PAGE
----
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Revising manuscripts | Factsheets



WritersServices Factsheet 14 by Michael Legat

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Professionals revise, amateurs all too often don’t.

If you are writing a book, you should not begin revision until you have a completed draft. If you are tempted to revise the first chapter, it is all too easy to find yourself revising it over and over again and never getting around to writing the rest of the book.

A completed first draft should be put away for as long as you can bear, so that when you next look at it you will do so with slightly new eyes.

Most professional authors revise their work several times, and you should certainly revise as many times as is essential. However, you should not be tempted to revise over and over again, which will mean that you have developed Permanent Revision Syndrome. You must decide for yourself for how long you will go on revising. Four revisions might be reasonable.

In the first revision you should look at the overall structure of the book, checking, if it is a novel, that the story flows steadily towards its ending, but not without twists and turns and surprises, that the characters develop and are sympathetic, that the subplots are carefully knitted into the main plot, and so on. Have you used techniques such as the cliffhanger to keep the reader on tenterhooks? You will probably also need, since most writers have a tendency to over-write, to prune the book savagely wherever it needs it.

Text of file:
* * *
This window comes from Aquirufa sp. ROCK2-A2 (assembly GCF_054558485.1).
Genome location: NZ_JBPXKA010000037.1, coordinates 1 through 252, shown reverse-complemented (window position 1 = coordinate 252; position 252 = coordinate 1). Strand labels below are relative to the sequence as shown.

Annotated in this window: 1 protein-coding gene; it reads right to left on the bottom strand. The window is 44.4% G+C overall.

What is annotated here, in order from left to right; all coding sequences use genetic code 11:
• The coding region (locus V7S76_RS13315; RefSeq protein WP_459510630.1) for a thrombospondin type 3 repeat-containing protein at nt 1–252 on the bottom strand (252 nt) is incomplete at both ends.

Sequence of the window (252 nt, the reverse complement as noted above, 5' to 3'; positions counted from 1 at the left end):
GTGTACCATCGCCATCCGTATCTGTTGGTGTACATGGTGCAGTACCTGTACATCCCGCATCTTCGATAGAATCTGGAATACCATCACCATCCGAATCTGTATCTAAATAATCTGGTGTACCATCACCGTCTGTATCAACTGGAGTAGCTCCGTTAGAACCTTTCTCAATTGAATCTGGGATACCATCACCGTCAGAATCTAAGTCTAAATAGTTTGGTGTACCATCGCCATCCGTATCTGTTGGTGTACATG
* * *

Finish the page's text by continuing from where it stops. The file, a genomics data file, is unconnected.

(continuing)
The second revision should look at the detail, and ask many questions. Have the words you have chosen conveyed your meaning? Are there awkward phrases? Have you been consistent throughout (for instance, make sure that your heroine’s eyes stay the same colour)? Have you repeated words in consecutive sentences so that they have become obtrusive?

The third revision is when you read the whole work aloud- or preferably persuade someone else to read it to you. The ear is a much better editor than the eye, and you will notice much that your eye has slid over.

For the fourth revision read the whole book through in one session. This is when you notice that you have a given two very minor characters the same name, or when you realise that you have forgotten to follow up a strand of the story which you had started.

If you feel that the book is slow-moving, allow yourself one further revision, in which you will try to cut 5% of the material – a few words here, a paragraph there, perhaps a whole page or more. You will be surprised at the sparkle it imparts.

You should not fiddle with the text any more. Send it off to a publisher and do any additional revision only if it is turned down several times or if an interested publisher suggests changes.


This factsheet links to Michael Legat's book Revision and also to Plotting the Novel.



© Michael Legat 2001